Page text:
I do what I can to foster competition that develops alternatives to the all too common VLF detector. There are plenty of options out there, but in my opinion they all weigh too much or cost too much. Usually both.   I envision people out there with a popular VLF metal detector for beach, relic, or gold detecting. These machines all sell for around $700 and weigh 2.5 - 3.9 lbs. Perhaps they would like to add a ground balancing PI (GBPI) to what they have. I think that for "normal people" with normal budgets a machine under $2K and under four pounds just makes sense. It would be more than twice what they spent for their VLF, and in this day and age there is no reason why a decent PI should weigh over 4 lbs.   To clarify what I am talking about here, I should say that for many people a $700 VLF detector is a great place to start and in many cases is all a person ever needs. However, there are places where extreme ground mineralization and mineralized rocks (hot rocks) severely impede the performance and use of VLF detectors. Alternative technology to deal with these conditions has been developed, by far the most familiar being the Minelab ground balancing PI (GBPI) detectors. These differ from common PI detectors by having the ability to ground balance. Other brands have offered the Garrett Infinium (discontinued) plus Garrett ATX and the White's TDI models.   These detectors are used not just for gold prospecting but also by relic hunters, beach detectorists, and others who face challenges regarding ground mineralization and VLF detectors.   Frankly, in my opinion GBPI technology is largely maxed out. The main room for improvement comes now in better ergonomics at lower prices. This challenge therefore limits detectors to those that weigh under 4 pounds with battery included, and which sell brand new with warranty after discounts for under US$2000. Detectors need not be ground balancing PI models, but must offer similar ability to ignore mineralized ground and hot rocks that trouble VLF detectors. I am going to rate detectors as to their relative performance using what I call the "Minelab Rating Scale. Details here.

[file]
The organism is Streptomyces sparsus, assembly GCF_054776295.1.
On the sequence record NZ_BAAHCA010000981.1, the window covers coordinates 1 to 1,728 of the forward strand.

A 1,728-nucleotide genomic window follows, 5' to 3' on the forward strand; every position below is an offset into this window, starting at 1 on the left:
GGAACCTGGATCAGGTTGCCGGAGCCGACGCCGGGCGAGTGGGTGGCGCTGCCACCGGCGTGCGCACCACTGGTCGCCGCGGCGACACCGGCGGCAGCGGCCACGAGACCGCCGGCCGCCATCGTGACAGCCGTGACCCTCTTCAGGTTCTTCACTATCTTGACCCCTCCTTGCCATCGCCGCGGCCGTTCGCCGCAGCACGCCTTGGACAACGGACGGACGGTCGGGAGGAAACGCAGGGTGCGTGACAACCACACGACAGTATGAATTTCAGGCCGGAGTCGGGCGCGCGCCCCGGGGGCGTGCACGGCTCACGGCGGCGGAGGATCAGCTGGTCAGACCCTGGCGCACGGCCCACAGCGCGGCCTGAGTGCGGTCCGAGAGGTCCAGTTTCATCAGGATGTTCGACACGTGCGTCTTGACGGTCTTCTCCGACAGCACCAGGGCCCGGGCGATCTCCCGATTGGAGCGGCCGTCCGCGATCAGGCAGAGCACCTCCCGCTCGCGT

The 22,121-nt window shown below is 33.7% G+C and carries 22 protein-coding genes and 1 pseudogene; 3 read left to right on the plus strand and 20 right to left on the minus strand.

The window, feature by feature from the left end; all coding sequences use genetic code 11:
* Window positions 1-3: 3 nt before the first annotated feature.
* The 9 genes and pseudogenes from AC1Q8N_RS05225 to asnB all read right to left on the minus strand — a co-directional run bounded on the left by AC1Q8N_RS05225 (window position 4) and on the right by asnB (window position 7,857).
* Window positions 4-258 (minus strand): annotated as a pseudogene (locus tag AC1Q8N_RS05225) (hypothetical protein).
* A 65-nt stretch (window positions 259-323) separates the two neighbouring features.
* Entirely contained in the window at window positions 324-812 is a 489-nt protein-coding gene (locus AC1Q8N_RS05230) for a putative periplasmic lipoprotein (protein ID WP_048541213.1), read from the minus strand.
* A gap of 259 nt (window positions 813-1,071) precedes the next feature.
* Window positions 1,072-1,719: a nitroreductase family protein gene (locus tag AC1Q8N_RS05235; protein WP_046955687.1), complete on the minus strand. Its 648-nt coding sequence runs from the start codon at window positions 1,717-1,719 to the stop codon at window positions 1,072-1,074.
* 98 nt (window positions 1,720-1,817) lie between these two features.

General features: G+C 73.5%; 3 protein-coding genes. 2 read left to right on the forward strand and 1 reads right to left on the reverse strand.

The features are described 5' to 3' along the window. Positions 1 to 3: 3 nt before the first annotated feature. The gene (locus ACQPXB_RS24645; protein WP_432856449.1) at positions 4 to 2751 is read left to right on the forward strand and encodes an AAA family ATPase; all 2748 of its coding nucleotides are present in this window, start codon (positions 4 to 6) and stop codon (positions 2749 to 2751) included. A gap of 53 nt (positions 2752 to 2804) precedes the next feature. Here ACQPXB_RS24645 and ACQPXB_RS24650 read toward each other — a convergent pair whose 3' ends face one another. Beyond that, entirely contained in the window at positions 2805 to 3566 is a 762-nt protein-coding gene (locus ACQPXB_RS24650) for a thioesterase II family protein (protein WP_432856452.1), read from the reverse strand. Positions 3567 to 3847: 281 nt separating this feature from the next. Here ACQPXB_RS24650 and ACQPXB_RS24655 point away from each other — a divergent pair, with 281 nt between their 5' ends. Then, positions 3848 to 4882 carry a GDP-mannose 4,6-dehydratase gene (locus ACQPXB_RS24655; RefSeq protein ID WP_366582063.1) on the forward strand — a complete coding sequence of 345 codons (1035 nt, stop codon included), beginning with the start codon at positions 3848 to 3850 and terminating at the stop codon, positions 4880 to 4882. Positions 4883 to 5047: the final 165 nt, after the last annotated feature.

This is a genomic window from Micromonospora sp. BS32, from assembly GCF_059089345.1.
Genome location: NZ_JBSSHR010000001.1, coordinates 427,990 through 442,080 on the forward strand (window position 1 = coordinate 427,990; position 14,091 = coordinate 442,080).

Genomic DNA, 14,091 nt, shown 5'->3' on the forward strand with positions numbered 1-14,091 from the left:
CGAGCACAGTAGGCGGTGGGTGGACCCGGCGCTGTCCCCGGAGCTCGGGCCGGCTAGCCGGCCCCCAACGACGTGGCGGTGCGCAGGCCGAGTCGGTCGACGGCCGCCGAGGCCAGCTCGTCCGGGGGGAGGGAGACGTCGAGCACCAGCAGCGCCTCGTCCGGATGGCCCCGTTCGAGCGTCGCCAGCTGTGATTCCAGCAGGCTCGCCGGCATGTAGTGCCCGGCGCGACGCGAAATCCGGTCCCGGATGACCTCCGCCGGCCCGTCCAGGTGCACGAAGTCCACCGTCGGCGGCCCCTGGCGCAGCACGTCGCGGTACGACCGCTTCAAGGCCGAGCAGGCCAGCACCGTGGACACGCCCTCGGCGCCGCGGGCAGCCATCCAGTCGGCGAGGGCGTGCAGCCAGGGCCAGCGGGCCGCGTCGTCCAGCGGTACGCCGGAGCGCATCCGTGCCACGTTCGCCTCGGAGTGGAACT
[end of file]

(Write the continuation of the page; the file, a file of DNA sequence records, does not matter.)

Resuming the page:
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      2. Minelab SD 2100 - vastly refined version of SD 2000
      3. Minelab SD 2200 (all versions) - adds crude iron disc, ground tracking
      4. Minelab GP Extreme - adds greatly improved sensitivity to small gold, overall performance boost.
      5. Minelab GP 3000 - Refined GP Extreme
      6.  Minelab GP 3500 - Greatly refined GP 3000, last and best of analog models
      7. Minelab GPX 4000 - First digital interface, rock solid threshold
      8. Minelab GPX 4500 - Refined GPX 4000, solid performer
      9. Minelab GPX 4800 - Released at same time as GPX 5000 as watered down version
      10. Minelab GPX 5000 - Culmination of the series, current pinnacle of GBPI prospecting machine technology.
      All Minelab models leverage an existing base of over 100 coil options from tiny to huge.
      I am a very practical person when it comes to detecting. I know all the existing models and options by all brands very well, perhaps better than almost anyone. This is the way I look at it is this. If I personally were to spend a lot of money to go gold prospecting for one month, and needed a GBPI detector, considering machines past and present, what would I get and in what order of choice? Put aside concerns of age, warranty, etc. just assume functioning detectors.